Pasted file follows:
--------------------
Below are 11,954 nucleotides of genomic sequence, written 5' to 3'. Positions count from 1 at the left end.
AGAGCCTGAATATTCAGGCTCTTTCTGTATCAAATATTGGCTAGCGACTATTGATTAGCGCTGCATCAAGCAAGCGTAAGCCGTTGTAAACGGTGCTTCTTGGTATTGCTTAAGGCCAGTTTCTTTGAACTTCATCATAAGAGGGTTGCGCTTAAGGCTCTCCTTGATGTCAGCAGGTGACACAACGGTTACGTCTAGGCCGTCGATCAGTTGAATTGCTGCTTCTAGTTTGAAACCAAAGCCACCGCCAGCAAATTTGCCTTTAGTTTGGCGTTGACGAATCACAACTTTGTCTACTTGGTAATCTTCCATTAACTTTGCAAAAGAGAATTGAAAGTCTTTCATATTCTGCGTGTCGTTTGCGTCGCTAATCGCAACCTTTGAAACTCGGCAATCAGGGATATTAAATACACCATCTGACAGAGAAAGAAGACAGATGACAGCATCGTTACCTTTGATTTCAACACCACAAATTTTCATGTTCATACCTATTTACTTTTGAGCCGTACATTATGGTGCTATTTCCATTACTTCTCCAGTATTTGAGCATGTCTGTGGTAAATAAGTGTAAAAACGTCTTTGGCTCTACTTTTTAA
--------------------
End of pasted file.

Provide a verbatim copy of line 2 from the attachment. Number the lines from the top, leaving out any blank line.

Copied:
AGAGCCTGAATATTCAGGCTCTTTCTGTATCAAATATTGGCTAGCGACTATTGATTAGCGCTGCATCAAGCAAGCGTAAGCCGTTGTAAACGGTGCTTCTTGGTATTGCTTAAGGCCAGTTTCTTTGAACTTCATCATAAGAGGGTTGCGCTTAAGGCTCTCCTTGATGTCAGCAGGTGACACAACGGTTACGTCTAGGCCGTCGATCAGTTGAATTGCTGCTTCTAGTTTGAAACCAAAGCCACCGCCAGCAAATTTGCCTTTAGTTTGGCGTTGACGAATCACAACTTTGTCTACTTGGTAATCTTCCATTAACTTTGCAAAAGAGAATTGAAAGTCTTTCATATTCTGCGTGTCGTTTGCGTCGCTAATCGCAACCTTTGAAACTCGGCAATCAGGGATATTAAATACACCATCTGACAGAGAAAGAAGACAGATGACAGCATCGTTACCTTTGATTTCAACACCACAAATTTTCATGTTCATACCTATTTACTTTTGAGCCGTACATTATGGTGCTATTTCCATTACTTCTCCAGTATTTGAGCATGTCTGTGGTAAATAAGTGTAAAAACGTCTTTGGCTCTACTTTTTAA